As well, if you need to send your work to a professional service bureau, for high-resolution output (2400 dpi linotype, for example), you'll find PC files treated as second-class citizens at best. Service bureaus still are not used to working with such files, and many, if they work with PCs at all, will have a lone machine abandoned in the cornmer, surrounded by a host of Macs.

With the price of a fully equipped Pentium still a couple of thousand dollars less than a comparably equipped PowerMac, there are pressures towards change, but DTP remains a Mac strength.

In professional circles, a growing focus has been towards colour output. Here standards are still emerging (watch for WIN95 to include Kodak colour-matching built-in, for example). Professional-level software has begun to include the capability to properly trap output for colour separations, while the slow drop in colour laser prices, and fast improvement of low-end colour inkjets have made colour output more possible for more users.

Another area of change has been the strengthening of low-end options for home and small business-- users who have no pretense of being professionals, but need to create attractive documents from time to time. While the high-end has remained dominated by Mac users, the large installed base of Windows machines has attracted vastly improved low-end software.

Two products of note include Microsoft's Publisher (now in version 2.0), and PagePlus, from Serif.

Publisher was the pioneer in Microsoft's Wizard concept-- helpful super-macros that walked a user through the entire design process, resulting in a usable document (or in Publisher's case, paper-airplane or origami swan). The resulting documents are surprisingly usable, considering their automated ancestry.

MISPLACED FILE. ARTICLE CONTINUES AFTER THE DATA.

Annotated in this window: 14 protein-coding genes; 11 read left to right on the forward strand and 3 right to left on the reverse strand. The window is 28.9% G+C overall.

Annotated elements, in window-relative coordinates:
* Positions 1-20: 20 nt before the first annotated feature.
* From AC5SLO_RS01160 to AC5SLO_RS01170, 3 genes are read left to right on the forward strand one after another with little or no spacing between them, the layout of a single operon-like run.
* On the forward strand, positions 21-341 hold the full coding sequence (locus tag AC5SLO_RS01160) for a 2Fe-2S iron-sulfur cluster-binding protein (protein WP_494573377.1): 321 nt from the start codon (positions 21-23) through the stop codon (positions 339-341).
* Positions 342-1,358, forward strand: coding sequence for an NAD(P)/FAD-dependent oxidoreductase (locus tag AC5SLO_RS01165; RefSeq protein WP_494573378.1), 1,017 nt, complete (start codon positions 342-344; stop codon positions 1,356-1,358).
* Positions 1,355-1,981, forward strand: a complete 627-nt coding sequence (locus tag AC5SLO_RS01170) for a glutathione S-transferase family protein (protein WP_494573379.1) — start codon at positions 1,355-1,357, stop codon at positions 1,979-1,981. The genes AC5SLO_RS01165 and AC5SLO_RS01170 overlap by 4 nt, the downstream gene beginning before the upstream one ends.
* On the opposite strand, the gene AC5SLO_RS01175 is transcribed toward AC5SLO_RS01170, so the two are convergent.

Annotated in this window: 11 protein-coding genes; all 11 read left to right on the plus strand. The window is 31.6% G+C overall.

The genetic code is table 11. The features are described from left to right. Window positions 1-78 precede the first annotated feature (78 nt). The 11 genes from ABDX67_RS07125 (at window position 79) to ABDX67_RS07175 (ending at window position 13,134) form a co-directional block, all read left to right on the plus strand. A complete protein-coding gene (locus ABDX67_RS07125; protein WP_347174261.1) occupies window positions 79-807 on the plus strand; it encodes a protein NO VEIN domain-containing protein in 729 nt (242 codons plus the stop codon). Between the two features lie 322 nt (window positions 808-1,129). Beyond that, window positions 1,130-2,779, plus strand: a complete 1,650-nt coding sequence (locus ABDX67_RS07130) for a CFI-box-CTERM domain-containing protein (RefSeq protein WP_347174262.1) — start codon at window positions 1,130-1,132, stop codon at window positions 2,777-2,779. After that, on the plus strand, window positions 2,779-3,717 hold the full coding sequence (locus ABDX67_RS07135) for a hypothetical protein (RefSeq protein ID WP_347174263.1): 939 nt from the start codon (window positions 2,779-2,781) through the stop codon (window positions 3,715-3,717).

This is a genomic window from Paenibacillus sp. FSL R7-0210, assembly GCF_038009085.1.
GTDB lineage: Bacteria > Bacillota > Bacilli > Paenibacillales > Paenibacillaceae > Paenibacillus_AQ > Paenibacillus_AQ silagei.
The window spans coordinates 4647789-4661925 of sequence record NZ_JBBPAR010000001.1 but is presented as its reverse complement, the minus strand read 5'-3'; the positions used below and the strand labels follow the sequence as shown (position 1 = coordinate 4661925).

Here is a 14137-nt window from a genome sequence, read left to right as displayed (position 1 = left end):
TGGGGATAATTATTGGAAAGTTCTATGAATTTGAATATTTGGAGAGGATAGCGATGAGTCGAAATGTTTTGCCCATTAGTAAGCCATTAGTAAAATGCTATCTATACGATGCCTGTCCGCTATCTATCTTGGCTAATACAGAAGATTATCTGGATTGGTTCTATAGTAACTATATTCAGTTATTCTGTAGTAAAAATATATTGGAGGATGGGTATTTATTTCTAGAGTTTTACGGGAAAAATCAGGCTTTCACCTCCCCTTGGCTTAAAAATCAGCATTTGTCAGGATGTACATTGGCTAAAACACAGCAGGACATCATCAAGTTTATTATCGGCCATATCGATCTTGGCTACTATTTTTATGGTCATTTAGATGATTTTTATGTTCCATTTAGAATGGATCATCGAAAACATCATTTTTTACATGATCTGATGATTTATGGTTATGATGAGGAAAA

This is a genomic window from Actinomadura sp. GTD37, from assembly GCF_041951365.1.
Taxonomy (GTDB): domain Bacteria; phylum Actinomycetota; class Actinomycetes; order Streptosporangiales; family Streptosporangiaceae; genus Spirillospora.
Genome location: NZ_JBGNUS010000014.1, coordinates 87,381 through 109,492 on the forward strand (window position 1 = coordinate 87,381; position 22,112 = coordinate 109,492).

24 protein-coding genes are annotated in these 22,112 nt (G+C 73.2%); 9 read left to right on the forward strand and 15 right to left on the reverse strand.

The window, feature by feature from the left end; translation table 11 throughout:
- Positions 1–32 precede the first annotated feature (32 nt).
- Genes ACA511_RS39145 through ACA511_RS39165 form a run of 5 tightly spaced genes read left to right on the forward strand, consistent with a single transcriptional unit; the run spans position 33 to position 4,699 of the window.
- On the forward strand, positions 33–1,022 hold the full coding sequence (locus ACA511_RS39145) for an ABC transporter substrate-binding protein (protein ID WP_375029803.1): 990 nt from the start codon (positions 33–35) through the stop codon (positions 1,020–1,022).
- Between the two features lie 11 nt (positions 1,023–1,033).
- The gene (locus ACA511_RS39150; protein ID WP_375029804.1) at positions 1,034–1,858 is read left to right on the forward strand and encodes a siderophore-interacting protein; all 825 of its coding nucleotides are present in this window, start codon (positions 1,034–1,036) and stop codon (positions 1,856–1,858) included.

PagePlus lacks Publisher's Wizards (or its annoying moving van cursors, for that matter). What it succeeds at is bringing most of the features of high end programs (incuding colour support, for example) to home users in a relatively simple-to-learn package, for a deciding low-end cost ($99 US). If you're interested, there's a free limited working version of PagePlus (maximum four page documents) available for a phone call plus about $10 shipping (call 603-889-8650 for more information).

Combining one of these programs with a low-cost laser or colour inkjet, and many users will find that they can produce everything they need, right on the desktop. And using PagePlus's higher end features, gives them lots of room to grow, with the possibility of producing almost professional-quality output.

DTP may no longer be revolutionary-- the next fad may be electronic hypertext publishing (including Internet Web pages). But whether producing a leaflet or two with Publisher, or taking the plunge into the depths of PhotoShop, it remains an area where individuals can build some basic standards of good taste into a career, and do it on their desktop.

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Alan Zisman is a Vancouver educator, writer, and computer specialist. He can be reached at E-mail Alan